God's Muslim Warriors - "freedom" fighters. Lacking reformation, politically-motivated Islamism targets free-thinkers everywhere

Political leaders hold-back Muslim societies' overdue Enlightenment; promote Islamism to increase own political power.

Islamic fundamentalist militantism is widely misconstrued as being socio-economic in cause, and therefore solvable socio-economically. This theory is undermined by evidence of the alleged Mata-Hari of al-Qaeda, Aafia Siddique, the MIT-undergraduate, Brandeis University Ph.D neuro-scientist. Did economic underprivilege radicalize her to pursue organized terrorist sedition through a network of American Muslim sleeper-cells? Does she intended to reduce discrimination against Muslim-Americans by unleashing an outbreak of bio-terror genocide in New York City? Is the intent of her radicalization to fight for more- or less freedom for Muslims and Americans?

Prof. Barry Rubin (director of Global Research in International Affairs Center and editor of the Middle East Review of International Affairs Journal and Turkish Studies) writes "Crusades long-gone, but Jihad lingers on," publishes in The Jerusalem Post. Prof. Rubin clarifies a primary distinction between Middle-Eastern and Western societies - Islamic society is being denied a Reformation to modernity. Many societal leaders of Muslims (both in governments or in social / community organizations throughout the West and the rest of the world) advocate Islamism to demonize the West (similarly to Communism, Nazism, and Fascism) in order to limit the appeal of subversive ideas.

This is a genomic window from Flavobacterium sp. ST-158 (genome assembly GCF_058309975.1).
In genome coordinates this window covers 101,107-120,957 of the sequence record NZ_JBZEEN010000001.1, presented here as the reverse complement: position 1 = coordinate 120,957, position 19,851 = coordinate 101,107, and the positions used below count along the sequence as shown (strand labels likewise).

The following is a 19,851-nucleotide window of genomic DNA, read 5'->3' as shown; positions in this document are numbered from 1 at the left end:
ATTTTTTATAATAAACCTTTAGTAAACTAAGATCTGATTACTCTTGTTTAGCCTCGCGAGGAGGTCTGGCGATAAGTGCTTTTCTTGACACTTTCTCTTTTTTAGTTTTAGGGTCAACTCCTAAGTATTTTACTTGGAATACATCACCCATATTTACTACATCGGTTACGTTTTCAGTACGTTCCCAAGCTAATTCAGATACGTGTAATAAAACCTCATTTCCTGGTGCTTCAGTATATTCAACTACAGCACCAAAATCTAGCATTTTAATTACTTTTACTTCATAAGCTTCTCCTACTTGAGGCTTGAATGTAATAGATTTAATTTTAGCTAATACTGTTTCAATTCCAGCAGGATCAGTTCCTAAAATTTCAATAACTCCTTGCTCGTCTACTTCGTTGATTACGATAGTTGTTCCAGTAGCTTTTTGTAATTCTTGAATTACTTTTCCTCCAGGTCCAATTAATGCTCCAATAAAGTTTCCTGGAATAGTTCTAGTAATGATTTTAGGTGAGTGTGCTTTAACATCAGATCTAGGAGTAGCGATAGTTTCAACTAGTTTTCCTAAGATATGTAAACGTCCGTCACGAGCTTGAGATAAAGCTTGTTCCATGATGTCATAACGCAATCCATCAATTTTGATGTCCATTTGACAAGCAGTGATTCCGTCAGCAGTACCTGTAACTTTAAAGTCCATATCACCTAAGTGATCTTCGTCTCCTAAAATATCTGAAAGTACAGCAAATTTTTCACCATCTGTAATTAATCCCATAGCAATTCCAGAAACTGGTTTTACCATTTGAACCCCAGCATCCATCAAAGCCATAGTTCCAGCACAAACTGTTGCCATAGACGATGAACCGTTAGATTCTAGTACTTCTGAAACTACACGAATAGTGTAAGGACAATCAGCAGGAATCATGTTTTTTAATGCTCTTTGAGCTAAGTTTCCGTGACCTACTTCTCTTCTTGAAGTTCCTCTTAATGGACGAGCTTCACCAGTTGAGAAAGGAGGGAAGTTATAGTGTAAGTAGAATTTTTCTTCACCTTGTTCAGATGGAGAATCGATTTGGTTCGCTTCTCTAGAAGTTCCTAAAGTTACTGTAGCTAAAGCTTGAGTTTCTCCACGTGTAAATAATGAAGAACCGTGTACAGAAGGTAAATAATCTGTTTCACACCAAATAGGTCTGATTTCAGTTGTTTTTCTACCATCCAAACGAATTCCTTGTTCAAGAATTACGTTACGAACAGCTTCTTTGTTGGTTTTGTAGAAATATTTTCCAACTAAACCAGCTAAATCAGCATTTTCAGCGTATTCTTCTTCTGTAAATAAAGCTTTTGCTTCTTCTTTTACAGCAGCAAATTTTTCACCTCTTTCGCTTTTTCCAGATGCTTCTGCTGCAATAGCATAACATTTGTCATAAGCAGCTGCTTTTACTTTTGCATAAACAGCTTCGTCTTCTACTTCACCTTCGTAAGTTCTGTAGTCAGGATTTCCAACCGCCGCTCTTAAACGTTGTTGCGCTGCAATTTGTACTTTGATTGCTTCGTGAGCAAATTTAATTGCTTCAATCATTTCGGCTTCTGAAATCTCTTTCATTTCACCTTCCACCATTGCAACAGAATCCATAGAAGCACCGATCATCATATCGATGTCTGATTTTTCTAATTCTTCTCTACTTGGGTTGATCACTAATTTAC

The English, Dutch, American and French revolutions were not triumphs of traditionalism, as in Iran, but of greater democracy.
Many Westerners continued (as they do today) to be religious, but more open and tolerant.
This struggle between the old and new societies characterized much of the 19th and 20th centuries, yet the trend was steady. Perhaps fascism - and arguably communism - were the final reactionary movements, and World War II was the last struggle. Yet victory required 500 years of rethinking and education.
There's no such history in the Middle East, while several additional problems block movement toward moderation and democracy here. Whatever one thinks of specific Islamic doctrine as generally interpreted, the big problem is that it remains so powerful and hegemonic. Arab nationalism is anti-democratic, repressive and statist. Islamists seek a somewhat revised version of the eighth century, albeit with rockets and mass communication.
IT IS also worse because Middle East regimes and revolutionaries know Western history. They are aware of the fact that while pious Western philosophers and scientists sincerely believed open inquiry and democracy didn't threaten traditional religion and the status quo, they were wrong.
Openness led to revolution and to modern secular-dominated society - a West with all the ills decried by those in religious, ideological and political power in the Middle East. They also know what happened to Soviet-bloc dictatorships that experimented with more freedom. And they know that accepting Western ideas makes people want to change their own societies.
On top of that knowledge, they have weapons, technology, new means of organization and communication to block any change that tries to make its way through persuasion or threat. This point applies as much to Iran's Islamist rulers as to Syria's pretend-pious ones or Saudi Arabia's Wahhabi monarchs.
FINALLY, it is worse because there's a powerful, growing movement - radical Islamism - posing an alternative to modernism. The question is not merely of tiny, marginalized al-Qaida but also the governments of Iran, Syria and Sudan; the Saudi regime; powerful mainstream societal influences, Hamas and Hizbullah; the Muslim Brotherhood, and many others...

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